These are the principles that define Conservation Without Conflict’s collaborative work and that bind coalition members together in a common purpose. Coalition members have diverse purposes, goals, and opinions, but they coalesce around the vision, mission, and operating principles of the Coalition. Coalition members agree to support and implement the following principles within their own organizations and in their work with other partners.
This coalition supports the transformative change toward voluntary collaboration that is emerging in the way we achieve wildlife conservation on working lands. An enduring culture change is necessary to establish trust and make voluntary collaboration the preferred approach that government, landowners, industry, conservation groups, and society use to balance the goals of conserving wildlife and keeping working lands working.
Voluntary collaboration promotes a fundamental balance of mutual gain across all partners, leading to effective wildlife conservation on the ground while respecting the needs of landowners and communities. Regulatory approaches are sometimes necessary and appropriate, but voluntary and collaborative tools should be the preferred modes for achieving wildlife conservation on working lands.
Coalition members work in partnership to achieve shared goals and to build enduring trust among those that have historically worked in silos, or even in conflict with one another.
We represent a broad range of groups, united in our common conservation interests and goals, a sense of good stewardship, our support for working lands, and our collective desire to pass our lands, wildlife, and the natural world on to successive generations. The coalition is deeply committed to welcoming and incorporating the perspectives and engagement of all entities, groups, and individuals, including underserved and underrepresented interests. We believe that the more diverse our coalition becomes, the more progress we will make toward finding and implementing sustainable, scalable, and equitable solutions. Working lands are those that provide goods and services for society. Our broad definition of “working lands” encompasses landscapes from forests, farms, and ranches to infrastructure corridors, military installations, public lands, tribal lands, urban landscapes, and more.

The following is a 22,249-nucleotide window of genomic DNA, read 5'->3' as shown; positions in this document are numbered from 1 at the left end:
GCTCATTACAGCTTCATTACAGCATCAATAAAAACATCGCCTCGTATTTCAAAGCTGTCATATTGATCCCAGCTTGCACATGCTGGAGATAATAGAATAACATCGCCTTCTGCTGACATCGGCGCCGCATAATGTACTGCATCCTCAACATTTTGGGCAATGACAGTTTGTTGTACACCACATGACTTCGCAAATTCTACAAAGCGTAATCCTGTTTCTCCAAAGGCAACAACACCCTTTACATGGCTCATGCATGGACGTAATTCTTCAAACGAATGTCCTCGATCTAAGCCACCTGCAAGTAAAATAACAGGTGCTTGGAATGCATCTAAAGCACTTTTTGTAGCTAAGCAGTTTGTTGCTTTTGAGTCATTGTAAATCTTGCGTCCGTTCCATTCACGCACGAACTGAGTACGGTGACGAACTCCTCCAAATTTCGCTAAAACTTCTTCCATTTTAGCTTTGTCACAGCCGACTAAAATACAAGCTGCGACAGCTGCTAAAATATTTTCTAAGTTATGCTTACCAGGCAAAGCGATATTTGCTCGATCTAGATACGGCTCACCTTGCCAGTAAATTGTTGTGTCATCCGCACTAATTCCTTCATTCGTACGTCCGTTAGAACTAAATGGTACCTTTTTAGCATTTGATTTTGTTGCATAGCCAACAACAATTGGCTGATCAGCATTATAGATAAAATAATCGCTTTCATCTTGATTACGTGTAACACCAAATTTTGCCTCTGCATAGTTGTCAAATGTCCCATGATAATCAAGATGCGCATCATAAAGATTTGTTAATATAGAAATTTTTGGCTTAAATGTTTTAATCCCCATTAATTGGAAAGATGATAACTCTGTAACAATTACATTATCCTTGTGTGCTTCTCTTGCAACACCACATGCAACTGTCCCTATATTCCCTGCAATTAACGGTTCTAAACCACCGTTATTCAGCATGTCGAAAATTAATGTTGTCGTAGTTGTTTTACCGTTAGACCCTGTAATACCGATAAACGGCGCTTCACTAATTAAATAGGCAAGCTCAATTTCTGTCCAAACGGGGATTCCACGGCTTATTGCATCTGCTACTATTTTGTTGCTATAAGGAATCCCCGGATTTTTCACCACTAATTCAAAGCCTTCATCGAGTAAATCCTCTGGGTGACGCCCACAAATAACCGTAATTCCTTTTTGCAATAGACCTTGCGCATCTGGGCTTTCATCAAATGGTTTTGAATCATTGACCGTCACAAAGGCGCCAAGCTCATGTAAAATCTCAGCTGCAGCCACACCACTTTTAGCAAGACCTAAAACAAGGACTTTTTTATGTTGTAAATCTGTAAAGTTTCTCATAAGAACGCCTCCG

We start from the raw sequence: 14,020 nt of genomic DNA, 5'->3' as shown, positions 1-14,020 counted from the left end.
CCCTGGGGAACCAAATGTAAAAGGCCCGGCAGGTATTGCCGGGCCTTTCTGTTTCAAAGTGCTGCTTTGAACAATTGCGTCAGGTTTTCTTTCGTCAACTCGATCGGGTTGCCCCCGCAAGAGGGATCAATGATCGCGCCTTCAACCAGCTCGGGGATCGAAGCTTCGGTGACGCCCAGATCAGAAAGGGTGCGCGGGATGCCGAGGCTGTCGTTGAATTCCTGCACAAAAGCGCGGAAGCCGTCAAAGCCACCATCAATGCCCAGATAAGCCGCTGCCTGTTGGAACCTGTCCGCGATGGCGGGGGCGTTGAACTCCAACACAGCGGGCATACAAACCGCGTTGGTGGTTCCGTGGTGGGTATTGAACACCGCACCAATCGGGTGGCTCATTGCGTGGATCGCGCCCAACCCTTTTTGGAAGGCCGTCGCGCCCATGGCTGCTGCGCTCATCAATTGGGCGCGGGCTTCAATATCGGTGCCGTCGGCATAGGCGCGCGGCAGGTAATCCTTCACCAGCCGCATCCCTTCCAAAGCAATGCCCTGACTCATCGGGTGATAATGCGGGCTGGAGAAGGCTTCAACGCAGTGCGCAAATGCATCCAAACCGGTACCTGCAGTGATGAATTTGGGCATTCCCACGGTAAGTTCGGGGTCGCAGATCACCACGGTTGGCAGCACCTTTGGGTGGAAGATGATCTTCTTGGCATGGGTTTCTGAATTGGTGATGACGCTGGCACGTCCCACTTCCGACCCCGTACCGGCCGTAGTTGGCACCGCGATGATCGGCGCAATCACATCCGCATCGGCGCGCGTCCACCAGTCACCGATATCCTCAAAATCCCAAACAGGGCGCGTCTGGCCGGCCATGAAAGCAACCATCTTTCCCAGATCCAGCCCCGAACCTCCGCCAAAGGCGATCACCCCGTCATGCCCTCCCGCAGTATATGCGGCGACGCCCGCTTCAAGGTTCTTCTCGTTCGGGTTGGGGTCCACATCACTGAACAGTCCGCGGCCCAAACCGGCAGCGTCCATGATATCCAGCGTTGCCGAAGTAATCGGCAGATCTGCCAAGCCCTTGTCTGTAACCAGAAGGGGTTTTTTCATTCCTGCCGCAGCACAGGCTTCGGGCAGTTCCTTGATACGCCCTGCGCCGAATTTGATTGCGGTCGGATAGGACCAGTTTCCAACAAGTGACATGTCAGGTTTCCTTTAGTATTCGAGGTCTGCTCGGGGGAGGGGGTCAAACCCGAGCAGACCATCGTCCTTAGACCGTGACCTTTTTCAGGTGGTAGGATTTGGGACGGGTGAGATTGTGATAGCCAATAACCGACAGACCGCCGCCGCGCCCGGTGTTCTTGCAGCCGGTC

Our work is rooted in sound, data-driven science, citizen science, and local and traditional knowledge and experience, providing concrete outcomes for wildlife and habitats while meeting the socioeconomic and cultural needs of landowners, managers, and communities. Existing tools should be used and incentivized more broadly, and innovative tools should be developed to generate shared solutions to conservation challenges on working lands.
Landowners and land managers of working landscapes support healthy ecosystems that provide value back to people and communities, all while trying to achieve and maintain economic viability. These landowners and managers should be acknowledged for the socioeconomic, cultural, and ecological benefits they provide to America and its wildlife. Incentivizing conservation, minimizing regulatory and economic liabilities, and maximizing long-term predictability through assurances and regulatory certainty allows landowners and managers to successfully balance competing goals while keeping working lands working.
To achieve the scale required to meet today’s challenges, this coalition combines and coordinates complementary efforts to achieve enduring conservation at scale across the nation. Voluntary and collaborative conservation that keeps working lands working will lead to more sustainable and durable outcomes than a narrow reliance on regulatory approaches alone.
Creative exploration of the flexibilities within the existing framework of the Endangered Species Act and other statutes and programs will expand opportunities for voluntary collaboration to conserve listed, at-risk, and common wildlife species on working lands.